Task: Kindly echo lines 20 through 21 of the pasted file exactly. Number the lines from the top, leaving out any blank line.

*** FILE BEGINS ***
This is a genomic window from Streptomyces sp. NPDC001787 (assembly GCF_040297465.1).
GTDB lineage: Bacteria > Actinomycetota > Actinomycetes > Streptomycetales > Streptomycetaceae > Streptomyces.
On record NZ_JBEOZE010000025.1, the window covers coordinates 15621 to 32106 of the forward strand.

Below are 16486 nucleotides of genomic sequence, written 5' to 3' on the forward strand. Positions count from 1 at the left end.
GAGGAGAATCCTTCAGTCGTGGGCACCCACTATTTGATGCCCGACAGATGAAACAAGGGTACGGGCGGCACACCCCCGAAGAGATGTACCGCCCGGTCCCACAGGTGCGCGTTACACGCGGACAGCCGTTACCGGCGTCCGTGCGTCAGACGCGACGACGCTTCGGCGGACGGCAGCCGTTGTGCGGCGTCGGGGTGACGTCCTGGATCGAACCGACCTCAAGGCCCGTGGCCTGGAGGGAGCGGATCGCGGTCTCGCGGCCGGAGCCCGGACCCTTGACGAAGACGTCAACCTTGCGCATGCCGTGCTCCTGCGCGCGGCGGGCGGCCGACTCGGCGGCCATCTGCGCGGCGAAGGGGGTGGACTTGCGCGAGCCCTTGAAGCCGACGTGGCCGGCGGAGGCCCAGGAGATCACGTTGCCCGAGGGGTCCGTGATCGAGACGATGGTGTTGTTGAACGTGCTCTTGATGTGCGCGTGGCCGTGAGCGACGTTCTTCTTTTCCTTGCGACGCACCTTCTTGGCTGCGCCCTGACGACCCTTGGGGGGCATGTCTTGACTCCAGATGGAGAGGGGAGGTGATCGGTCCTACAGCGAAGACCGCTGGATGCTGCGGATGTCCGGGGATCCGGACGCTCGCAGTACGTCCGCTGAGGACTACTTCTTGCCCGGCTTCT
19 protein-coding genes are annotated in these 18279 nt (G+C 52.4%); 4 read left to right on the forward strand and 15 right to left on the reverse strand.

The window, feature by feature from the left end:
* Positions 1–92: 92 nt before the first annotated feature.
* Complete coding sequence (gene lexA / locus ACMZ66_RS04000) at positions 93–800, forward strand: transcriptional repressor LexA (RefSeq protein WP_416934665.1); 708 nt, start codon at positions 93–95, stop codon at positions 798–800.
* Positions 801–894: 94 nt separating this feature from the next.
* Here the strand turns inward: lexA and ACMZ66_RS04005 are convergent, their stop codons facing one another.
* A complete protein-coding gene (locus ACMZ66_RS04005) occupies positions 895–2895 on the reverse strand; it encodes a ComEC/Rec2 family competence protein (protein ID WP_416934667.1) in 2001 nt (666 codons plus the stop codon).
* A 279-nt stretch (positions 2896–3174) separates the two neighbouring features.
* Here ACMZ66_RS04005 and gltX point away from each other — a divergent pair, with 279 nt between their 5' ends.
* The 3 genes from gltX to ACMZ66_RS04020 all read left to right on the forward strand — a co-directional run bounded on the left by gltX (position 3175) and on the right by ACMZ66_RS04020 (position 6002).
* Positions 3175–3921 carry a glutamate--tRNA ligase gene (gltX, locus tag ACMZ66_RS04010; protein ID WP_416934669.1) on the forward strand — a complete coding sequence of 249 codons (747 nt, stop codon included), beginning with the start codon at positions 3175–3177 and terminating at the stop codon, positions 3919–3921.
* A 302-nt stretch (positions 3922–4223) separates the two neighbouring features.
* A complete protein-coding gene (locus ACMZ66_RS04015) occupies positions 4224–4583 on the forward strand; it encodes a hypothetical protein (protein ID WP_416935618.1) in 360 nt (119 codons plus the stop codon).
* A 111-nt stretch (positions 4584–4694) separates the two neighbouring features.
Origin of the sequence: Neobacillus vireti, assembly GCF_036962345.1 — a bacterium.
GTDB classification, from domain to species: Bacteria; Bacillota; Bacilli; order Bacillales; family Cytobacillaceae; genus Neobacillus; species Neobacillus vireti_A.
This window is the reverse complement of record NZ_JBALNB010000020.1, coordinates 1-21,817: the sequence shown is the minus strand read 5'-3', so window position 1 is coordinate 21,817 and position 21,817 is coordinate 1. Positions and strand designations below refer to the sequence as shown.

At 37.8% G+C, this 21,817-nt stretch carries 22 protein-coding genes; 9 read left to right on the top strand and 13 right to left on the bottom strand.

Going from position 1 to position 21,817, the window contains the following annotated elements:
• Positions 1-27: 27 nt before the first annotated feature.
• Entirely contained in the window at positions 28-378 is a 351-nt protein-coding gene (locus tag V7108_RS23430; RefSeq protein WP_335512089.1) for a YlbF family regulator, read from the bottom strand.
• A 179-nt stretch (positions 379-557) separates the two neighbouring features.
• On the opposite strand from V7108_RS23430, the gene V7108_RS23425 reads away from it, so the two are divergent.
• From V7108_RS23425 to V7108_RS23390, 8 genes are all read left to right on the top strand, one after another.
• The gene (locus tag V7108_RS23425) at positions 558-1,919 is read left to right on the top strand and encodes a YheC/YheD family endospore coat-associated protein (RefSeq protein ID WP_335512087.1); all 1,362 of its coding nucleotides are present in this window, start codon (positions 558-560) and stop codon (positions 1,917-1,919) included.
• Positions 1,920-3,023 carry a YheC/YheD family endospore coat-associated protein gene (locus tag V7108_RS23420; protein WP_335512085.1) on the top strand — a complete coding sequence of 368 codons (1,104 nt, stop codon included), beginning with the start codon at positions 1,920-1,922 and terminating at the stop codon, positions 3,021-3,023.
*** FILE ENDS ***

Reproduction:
Origin of the sequence: Neobacillus vireti, assembly GCF_036962345.1 — a bacterium.
GTDB classification, from domain to species: Bacteria; Bacillota; Bacilli; order Bacillales; family Cytobacillaceae; genus Neobacillus; species Neobacillus vireti_A.